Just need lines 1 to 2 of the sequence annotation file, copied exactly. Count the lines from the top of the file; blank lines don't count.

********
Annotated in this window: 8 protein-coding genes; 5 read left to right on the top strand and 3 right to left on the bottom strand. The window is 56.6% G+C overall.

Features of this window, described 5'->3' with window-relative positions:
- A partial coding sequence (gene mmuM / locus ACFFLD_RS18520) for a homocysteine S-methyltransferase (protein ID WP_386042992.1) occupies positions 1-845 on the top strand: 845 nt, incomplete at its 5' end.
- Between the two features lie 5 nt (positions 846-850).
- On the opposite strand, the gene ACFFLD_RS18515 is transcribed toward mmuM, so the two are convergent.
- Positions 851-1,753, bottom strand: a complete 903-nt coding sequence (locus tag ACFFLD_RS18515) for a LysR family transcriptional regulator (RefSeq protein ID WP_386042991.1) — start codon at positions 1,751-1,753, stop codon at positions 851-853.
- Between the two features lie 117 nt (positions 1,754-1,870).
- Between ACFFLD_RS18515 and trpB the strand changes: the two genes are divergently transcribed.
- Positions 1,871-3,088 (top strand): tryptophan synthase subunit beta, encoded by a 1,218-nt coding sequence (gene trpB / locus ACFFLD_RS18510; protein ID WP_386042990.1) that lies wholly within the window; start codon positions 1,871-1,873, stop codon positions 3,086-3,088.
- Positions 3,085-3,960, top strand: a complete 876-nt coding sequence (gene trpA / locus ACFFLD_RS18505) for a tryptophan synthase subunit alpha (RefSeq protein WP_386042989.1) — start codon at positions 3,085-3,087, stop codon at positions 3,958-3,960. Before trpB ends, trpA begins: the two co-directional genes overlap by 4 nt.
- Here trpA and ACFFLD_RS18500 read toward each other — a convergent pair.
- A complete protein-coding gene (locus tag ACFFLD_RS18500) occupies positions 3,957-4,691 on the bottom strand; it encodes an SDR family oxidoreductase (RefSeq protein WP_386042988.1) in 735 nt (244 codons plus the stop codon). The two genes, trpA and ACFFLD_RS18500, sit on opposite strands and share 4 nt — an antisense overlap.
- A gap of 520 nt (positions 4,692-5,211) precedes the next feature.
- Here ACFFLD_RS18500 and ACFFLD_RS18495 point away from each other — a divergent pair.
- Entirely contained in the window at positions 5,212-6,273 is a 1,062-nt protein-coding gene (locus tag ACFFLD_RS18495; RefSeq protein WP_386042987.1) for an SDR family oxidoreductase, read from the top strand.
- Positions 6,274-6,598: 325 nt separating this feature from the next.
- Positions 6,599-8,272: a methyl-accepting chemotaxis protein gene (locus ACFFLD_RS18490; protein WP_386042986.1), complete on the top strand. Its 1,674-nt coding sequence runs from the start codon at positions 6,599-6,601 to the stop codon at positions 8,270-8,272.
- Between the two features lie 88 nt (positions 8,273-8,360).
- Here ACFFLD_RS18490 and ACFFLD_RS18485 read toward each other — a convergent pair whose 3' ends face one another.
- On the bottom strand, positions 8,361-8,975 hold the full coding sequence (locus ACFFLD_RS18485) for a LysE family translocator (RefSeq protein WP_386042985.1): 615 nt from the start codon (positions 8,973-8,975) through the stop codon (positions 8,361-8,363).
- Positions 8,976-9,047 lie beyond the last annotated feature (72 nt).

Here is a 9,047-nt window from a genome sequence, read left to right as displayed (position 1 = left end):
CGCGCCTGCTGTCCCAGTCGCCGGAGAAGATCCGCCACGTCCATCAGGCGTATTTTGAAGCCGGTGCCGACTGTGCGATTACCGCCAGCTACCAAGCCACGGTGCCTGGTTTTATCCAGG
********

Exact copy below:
Annotated in this window: 8 protein-coding genes; 5 read left to right on the top strand and 3 right to left on the bottom strand. The window is 56.6% G+C overall.

Features of this window, described 5'->3' with window-relative positions: